It is unfortunate that the Commission's attempt to promulgate an independence rule has actually led to less civility and has increased the tension between the profession and the Commission. I do not agree with the approach taken by others in the profession, including the American Institute of Certified Public Accountants, in making harsh attacks against the Commission and in trying to stonewall the Commission's efforts. In fact, I am quite troubled that the AICPA, which has an obligation to represent all of its members, would "take sides" in a fashion that can only weaken public confidence in the accounting profession. I have always believed that the profession can and should work to reach a reasonable resolution with the Commission, one that would best serve the public interest.
Thus, although I too have concerns about certain aspects of the Commission's rule proposal, and I have stated those concerns publicly, we decided several weeks ago to meet with the Commission Staff to discuss these matters. Together with representatives from PricewaterhouseCoopers, we have conveyed to the Staff our conception of a rule that best furthers the public interest. The issues in this rulemaking will affect millions of investors, tens of thousands of professional careers, and thousands of public companies. And they are very complicated issues. Accordingly, we wanted to make sure that the Staff had a chance to listen carefully to our concerns. My colleagues and I at Ernst & Young have been greatly impressed by the dedication and time commitment the Staff has displayed throughout the comment period and have been particularly impressed at how seriously the Staff has taken its commitment to the protection of public investors. And the Staff's receptiveness to our concerns is an example of precisely what I just discussed - the positive and productive relationship that has traditionally existed between members of the accounting profession and the Commission.
In conveying our comments, we have told the Staff that, in our view, an independence rule could accomplish three important objectives. First, a rule might address an issue that has long needed attention - the financial relationship and investment restrictions governing the profession and audit clients. In many respects, the current rules are both outdated and irrational. This is particularly true with respect to spousal employment and restrictions on the participation by spouses in employee stock compensation programs.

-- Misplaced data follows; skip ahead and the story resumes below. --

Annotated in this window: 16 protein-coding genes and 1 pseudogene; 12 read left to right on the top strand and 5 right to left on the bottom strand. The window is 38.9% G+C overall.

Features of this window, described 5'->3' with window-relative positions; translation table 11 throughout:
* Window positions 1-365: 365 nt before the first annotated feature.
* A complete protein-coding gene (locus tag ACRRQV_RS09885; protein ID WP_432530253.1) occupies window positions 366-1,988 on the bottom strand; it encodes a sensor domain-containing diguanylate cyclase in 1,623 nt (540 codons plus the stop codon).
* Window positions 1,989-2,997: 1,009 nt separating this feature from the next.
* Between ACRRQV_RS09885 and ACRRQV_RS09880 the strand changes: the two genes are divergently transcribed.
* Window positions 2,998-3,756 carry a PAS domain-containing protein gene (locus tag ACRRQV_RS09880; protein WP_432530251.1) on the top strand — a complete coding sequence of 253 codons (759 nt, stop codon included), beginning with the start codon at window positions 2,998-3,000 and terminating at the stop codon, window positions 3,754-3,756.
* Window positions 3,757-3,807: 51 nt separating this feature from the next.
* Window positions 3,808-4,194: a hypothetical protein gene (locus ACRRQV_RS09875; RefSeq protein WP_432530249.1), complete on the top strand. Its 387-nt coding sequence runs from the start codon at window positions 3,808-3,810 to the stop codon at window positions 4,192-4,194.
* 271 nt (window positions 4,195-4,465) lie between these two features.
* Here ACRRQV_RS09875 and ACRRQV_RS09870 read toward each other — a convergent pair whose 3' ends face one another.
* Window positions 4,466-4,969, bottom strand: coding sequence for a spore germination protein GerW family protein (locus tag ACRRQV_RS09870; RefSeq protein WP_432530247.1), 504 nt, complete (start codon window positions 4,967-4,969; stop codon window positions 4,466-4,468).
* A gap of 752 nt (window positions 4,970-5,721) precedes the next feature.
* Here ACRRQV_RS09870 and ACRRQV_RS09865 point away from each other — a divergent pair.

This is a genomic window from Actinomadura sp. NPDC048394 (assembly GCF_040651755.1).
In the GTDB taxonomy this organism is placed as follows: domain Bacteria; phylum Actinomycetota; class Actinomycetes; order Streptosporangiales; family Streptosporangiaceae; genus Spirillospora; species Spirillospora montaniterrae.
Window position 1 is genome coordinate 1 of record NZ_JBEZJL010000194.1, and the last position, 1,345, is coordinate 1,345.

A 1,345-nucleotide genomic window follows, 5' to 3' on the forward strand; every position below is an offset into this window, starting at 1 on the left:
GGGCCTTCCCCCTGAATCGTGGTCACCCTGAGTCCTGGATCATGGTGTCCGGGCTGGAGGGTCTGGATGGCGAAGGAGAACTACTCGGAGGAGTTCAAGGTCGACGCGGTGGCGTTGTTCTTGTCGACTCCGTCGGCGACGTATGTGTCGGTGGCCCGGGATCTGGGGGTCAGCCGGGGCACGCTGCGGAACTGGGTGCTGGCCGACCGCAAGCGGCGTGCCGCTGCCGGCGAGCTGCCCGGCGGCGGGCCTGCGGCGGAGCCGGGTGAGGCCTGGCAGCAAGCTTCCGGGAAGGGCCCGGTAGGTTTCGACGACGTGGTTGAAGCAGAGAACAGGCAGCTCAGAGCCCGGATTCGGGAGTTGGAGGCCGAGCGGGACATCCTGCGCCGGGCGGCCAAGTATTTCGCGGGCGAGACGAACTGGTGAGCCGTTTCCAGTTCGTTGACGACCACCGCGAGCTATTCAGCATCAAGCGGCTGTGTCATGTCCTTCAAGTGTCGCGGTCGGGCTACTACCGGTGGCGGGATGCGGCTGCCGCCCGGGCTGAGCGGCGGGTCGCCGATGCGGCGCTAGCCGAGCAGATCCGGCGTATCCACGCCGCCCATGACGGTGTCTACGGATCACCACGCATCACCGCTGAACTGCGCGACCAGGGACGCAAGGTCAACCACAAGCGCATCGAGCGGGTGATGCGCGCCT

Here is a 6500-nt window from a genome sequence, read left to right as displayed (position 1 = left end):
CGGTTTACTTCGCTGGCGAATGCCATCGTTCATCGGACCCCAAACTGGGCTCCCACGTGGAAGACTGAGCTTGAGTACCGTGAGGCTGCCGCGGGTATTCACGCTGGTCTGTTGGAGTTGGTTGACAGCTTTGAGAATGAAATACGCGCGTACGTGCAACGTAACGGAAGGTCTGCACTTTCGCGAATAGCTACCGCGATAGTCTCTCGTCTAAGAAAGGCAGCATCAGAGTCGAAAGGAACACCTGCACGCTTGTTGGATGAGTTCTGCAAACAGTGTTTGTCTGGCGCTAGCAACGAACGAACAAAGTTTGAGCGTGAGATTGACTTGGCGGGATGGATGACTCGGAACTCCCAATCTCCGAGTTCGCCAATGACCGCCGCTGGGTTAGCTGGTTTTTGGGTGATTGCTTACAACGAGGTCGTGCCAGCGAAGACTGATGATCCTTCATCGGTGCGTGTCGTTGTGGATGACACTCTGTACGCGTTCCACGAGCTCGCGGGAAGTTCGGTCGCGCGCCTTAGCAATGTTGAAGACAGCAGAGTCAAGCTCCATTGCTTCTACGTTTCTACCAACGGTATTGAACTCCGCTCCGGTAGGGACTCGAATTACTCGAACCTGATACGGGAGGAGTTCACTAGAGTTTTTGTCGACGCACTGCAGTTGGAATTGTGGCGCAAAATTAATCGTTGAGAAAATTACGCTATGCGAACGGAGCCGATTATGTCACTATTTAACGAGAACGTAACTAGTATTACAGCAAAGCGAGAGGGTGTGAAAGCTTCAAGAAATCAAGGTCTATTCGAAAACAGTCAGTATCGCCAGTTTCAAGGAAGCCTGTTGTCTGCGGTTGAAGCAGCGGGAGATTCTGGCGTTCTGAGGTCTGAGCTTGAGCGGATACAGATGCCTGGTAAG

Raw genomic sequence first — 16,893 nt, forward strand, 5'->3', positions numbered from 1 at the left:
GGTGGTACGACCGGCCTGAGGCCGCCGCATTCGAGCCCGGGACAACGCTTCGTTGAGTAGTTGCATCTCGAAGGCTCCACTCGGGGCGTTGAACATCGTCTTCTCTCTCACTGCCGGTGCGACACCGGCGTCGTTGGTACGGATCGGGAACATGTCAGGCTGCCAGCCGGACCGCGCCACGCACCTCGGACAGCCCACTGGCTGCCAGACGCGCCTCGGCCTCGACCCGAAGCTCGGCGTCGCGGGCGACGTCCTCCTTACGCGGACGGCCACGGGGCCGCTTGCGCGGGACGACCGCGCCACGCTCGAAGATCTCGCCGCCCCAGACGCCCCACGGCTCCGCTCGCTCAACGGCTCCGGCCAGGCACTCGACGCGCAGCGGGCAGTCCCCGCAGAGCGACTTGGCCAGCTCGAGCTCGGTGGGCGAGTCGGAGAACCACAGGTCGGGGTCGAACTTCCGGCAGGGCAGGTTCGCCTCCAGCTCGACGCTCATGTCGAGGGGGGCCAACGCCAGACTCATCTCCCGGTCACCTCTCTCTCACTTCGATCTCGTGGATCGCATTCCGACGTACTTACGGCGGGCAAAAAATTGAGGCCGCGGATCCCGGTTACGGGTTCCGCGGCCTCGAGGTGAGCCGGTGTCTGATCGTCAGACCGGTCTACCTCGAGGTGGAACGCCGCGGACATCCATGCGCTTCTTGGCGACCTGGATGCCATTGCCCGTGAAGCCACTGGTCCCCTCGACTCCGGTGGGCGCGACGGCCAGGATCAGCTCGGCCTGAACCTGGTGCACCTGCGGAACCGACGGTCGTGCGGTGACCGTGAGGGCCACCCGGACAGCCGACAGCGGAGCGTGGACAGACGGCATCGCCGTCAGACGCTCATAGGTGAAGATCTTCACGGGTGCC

Second, a rule might clarify what is, and what is not, allowed with respect to non-audit services for SEC attest clients. In that regard, a rule might properly address the two activities that obviously have raised the most public concern, namely information systems consulting and internal audit outsourcing.
Third, a rule could clarify certain relationships and affiliations that an audit firm can have. Increasingly, partnerships, joint ventures, minority investments, cross-licensing, customer alliances, and other cooperative arrangements are key requirements for our clients' existence in the global marketplace. And it is important that we, too, be able to have such relationships, not, of course, with audit clients, but with entities that are not audit clients.
After discussing these matters with the Staff, we and PwC have developed our own proposed independence rule. We have given an initial copy to the Staff, which I understand has been placed in the public record, and we will attach a final version to our comment letter. We ask the Commission to consider our proposal carefully and ultimately to adopt our proposed modifications to the final rule. Our approach would address most of the issues that were raised in the Commission's rule proposal but, at the same time, it would protect our ability to serve the needs of our audit clients in a fast-changing and global market place.